When he left he ensured the door was locked, meaning the porter then had to use a traceable keycard in order to get into the room and commit the rape, she explained.

The next day, Lucy woke up and instantly knew something was wrong.

The brutal attack left her unable to continue the show due to strong side effects of Pep medication – a drug given to her by doctors which can prevent someone contracting HIV. 

Yet Lucy has revealed that a glimmer of light came when she was finally offered accountability by Simon Cowell who called her after she wrote to ITV and Freemantle in 2020 after the death of Caroline Flack. 

Opening up: Lucy spoke about her experience as a victim of rape on the Lorraine show earlier in July 

Friends: Lucy has said X Factor boss Simon Cowell ‘was the only one who treated my like a human being’ after he apologised to her years after the assault  (pictured together in 2022) 

‘I picked up the call ready to fight and he said “I’m sorry”. In that moment so much of my life changed, Lucy said to Elizabeth. 

‘The power of accountability from somebody…It stopped raining for the first time in a decade. I didn’t expect that from him.’

‘I joined the big army of contestants who said “we hate Simon Cowell”. He was the only one who treated me like a human being. He’s like family to me now, it’s so confusing to me because I see the human in him.’

‘When Simon asked me what I needed, I told him nothing, you just did it.’

Lucy says she is not interested in tearing anything or anyone down but wants to be ‘a changemaker’ and has advised reality TV shows to set up ‘a mental health pension funds’ for anyone involved in the production.

A spokesperson for ITV said: ‘We have the deepest compassion for Lucy and everything she has endured as a result of this horrific ordeal. We commend her resilience and bravery.

‘The X Factor was produced by Thames and Syco, who were primarily responsible for duty of care towards all of its programme contributors. 

‘ITV as a commissioning broadcaster is committed to having in place suitable and robust oversight procedures, with a view to ensuring that independent producers employ the correct processes to protect the mental health and welfare of participants.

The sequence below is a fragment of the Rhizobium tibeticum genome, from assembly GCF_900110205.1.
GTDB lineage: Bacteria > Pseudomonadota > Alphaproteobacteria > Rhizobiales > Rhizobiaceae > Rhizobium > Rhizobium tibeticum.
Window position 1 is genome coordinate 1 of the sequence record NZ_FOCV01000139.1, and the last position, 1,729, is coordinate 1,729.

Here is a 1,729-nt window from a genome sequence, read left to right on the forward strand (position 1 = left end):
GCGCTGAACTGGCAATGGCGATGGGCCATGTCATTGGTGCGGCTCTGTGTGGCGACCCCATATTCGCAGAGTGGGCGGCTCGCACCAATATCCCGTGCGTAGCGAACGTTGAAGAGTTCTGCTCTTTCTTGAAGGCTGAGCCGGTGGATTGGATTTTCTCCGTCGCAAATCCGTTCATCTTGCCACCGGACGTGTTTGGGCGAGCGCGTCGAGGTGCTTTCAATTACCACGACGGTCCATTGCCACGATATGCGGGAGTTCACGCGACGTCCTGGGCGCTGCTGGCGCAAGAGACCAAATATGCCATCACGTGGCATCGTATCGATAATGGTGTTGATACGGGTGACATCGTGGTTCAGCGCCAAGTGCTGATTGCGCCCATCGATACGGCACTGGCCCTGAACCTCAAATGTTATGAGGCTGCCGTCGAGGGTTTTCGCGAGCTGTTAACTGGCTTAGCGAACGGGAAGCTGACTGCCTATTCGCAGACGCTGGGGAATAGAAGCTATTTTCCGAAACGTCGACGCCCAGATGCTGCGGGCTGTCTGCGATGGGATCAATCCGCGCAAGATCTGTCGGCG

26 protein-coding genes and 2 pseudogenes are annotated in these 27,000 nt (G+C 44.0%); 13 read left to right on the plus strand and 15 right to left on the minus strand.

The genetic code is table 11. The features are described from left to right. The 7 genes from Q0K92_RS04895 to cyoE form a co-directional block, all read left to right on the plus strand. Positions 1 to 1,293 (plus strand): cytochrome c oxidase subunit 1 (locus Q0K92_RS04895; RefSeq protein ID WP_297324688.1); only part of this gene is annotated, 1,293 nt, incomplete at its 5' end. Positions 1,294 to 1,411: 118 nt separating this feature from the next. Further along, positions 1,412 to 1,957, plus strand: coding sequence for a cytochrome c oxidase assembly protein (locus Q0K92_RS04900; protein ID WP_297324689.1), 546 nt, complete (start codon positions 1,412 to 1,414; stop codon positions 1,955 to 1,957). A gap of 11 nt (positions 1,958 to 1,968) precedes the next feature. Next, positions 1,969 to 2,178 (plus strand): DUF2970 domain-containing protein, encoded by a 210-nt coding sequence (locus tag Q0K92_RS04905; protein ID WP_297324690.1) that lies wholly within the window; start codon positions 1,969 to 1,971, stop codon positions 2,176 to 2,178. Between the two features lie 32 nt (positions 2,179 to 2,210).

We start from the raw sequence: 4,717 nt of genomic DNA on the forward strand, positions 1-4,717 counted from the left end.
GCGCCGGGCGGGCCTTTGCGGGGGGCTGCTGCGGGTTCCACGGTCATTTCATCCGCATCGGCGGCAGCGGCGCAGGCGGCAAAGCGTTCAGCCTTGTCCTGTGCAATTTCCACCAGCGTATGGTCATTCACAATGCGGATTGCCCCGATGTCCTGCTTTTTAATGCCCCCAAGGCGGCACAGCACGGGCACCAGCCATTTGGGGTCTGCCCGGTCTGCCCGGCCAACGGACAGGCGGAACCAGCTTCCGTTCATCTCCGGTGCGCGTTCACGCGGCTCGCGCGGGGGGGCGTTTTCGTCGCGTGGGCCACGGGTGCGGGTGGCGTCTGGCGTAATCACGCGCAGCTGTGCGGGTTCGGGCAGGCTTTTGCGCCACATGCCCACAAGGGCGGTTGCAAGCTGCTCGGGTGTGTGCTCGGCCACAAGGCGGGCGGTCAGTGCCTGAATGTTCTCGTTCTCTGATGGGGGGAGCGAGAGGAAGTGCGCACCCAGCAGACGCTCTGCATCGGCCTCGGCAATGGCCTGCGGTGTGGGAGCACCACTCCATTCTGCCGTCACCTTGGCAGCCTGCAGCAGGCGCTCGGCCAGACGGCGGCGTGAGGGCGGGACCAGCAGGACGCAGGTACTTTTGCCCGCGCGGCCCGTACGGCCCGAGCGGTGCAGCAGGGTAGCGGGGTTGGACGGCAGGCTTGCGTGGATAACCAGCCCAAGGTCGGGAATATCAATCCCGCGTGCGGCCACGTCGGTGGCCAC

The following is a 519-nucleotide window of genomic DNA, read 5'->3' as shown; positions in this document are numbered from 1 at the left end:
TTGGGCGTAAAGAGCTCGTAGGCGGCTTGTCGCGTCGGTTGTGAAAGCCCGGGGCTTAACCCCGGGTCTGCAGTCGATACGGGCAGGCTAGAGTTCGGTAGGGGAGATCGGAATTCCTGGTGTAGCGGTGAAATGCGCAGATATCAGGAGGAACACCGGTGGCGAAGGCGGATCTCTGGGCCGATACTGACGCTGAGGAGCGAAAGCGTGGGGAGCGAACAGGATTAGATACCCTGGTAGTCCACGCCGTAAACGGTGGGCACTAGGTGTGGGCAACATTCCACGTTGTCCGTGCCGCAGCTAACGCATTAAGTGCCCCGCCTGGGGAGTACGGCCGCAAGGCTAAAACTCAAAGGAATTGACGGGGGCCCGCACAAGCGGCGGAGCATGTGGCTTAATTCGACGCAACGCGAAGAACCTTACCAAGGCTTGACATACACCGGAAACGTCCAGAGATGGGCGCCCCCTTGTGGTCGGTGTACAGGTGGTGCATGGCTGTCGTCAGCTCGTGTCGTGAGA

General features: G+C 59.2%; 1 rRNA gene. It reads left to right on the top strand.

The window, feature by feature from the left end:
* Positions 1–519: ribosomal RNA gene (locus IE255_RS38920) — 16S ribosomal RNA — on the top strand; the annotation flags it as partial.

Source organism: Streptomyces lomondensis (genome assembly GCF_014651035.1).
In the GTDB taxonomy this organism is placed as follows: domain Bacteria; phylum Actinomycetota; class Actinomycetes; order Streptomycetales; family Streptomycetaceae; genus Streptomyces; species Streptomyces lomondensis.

‘We continue to evolve our own duty of care processes on programmes we produce to ensure that there are appropriate measures in place to support contributors before, during and after filming. In an event of such a distressing nature, welfare and support towards the victim would always be of the utmost priority.’

A spokesperson for the production company behind the show, Fremantle, added: ‘The serious sexual assault suffered by Lucy Spraggan in October 2012 was a truly horrific criminal act for which the perpetrator, who was not connected with the programme, was rightfully prosecuted and imprisoned. 

‘Anyone should feel safe when they are sleeping in a hotel room – and it is abhorrent to think that a hotel porter abused that trust in such a vile way.

‘To our knowledge, the assault was an event without precedent in the UK television industry. 

‘Whilst we believed throughout that we were doing our best to support Lucy in the aftermath of the ordeal, as Lucy thinks we could have done more, we must therefore recognise this. For everything Lucy has suffered, we are extremely sorry.

‘Lucy was offered support – medically, financially and legally in the aftermath of her horrific ordeal. 

‘Since then, we have done our very best to learn lessons from these events and improve our aftercare processes.

‘Whilst we have worked hard to try and protect Lucy’s lifetime right to anonymity, we applaud her strength and bravery now that she has chosen to waive that right.’

Information and support for anyone affected by rape or sexual abuse is available from Rape Crisis on 0808 500 2222.